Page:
There are two helpful methods of using an object with children in the Beginners’ and Primary age. The first is to explain an unfamiliar fact, or make it clear. A model of an oriental house or curios from a mission field are examples of this. The second use is to illustrate a fact. The flower is the visible expression of God’s loving care; the table, heaped high with grains and fruits and vegetables at the Thanksgiving service, teaches as no mere words could the fact of God’s provision for our need. Objects used in this way require no reasoning power to make their meaning clear. It is only a matter of perception.
The use of an object, however, in order to deduce spiritual truth therefrom for children with reasoning powers undeveloped, is a mistake. Instead of making the thought clearer to their minds it obscures it. Close examination reveals the reason for this. A child is both imaginative and literal. Through his imagination he can transform one object into another object, as we have already observed, but in this case he is asked to transform an object into an abstract idea. This he does not easily do, since such transformation is made by reason, not by imagination. Further, the spiritual teachings are drawn from the abstract idea which the object is supposed to represent, not from the object itself. Manifestly, therefore, if he does not get the idea he will not get the deductions from it. His mind does not follow beyond the point where he can understand, consequently, his thought remains with the object as it literally is.
To illustrate, take the familiar object lesson of a cup overflowing with water, used to teach the thought of God’s manifold blessings in the life. The child is asked to change the cup into the abstract thought of life, and water into the thought of blessing. This is difficult, for it involves reason and deals with resemblances which are artificial, not real. The child’s literalism, therefore, asserts itself, and the cup remains a cup and the water is still water, and while the teacher is drawing conclusions, the child is probably wondering whether her dress will get wet or how he can get a drink.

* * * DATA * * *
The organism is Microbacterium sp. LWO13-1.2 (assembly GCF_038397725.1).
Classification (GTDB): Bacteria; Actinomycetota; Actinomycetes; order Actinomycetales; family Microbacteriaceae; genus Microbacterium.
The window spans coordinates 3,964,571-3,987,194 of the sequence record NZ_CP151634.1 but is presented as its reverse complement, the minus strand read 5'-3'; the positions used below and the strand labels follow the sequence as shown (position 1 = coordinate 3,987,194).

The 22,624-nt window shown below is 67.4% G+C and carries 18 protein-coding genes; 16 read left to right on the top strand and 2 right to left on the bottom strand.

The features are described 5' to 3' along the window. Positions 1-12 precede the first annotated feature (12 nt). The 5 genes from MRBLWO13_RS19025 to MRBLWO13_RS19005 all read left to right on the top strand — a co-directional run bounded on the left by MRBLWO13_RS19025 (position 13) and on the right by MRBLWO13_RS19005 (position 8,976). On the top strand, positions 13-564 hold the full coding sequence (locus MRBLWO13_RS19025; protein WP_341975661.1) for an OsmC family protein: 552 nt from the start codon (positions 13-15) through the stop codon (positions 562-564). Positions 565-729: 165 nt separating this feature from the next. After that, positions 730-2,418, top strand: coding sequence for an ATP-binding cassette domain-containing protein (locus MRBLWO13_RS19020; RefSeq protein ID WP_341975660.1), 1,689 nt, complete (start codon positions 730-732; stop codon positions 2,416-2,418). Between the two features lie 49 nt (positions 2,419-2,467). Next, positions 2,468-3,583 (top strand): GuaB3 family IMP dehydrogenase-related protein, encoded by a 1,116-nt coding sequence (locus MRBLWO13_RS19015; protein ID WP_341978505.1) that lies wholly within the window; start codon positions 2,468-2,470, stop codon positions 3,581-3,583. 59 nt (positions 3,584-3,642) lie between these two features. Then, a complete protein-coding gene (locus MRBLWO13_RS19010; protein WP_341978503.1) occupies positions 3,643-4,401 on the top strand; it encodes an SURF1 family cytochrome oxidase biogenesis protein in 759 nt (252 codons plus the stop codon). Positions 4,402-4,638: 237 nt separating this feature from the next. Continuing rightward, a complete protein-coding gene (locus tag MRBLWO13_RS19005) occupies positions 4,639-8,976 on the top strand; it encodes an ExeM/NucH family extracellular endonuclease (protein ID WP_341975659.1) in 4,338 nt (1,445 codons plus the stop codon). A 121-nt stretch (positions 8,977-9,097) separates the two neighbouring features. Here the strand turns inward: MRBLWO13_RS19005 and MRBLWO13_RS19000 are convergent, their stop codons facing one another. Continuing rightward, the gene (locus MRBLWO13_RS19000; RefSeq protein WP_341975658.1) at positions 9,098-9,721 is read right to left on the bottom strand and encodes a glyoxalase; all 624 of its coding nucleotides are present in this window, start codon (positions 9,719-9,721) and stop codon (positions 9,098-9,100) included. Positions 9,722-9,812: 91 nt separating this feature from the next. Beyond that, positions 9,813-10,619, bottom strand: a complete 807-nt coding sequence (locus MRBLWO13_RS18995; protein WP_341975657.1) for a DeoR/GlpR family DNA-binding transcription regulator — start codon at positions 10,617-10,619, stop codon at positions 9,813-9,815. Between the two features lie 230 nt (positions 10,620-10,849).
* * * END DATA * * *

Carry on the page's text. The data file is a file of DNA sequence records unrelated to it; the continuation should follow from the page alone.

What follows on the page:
The same principle obtains in regard to certain types of blackboard illustrations. The child is asked to change a cross into suffering, a crown into victory, a red cardboard heart into life, and a picture of Jesus Christ pinned upon it into regeneration. He does not make these transformations until reason is more fully developed than in this period. Lines remain lines, cardboard is still cardboard and spiritual deductions do not reach his understanding.
The fact that an object or drawing is always interesting does not alter the principle at all, for being interested and being instructed are not necessarily equivalent terms. The lesson must always be interesting, but it must also gain entrance according to the laws of the mind to be instructive.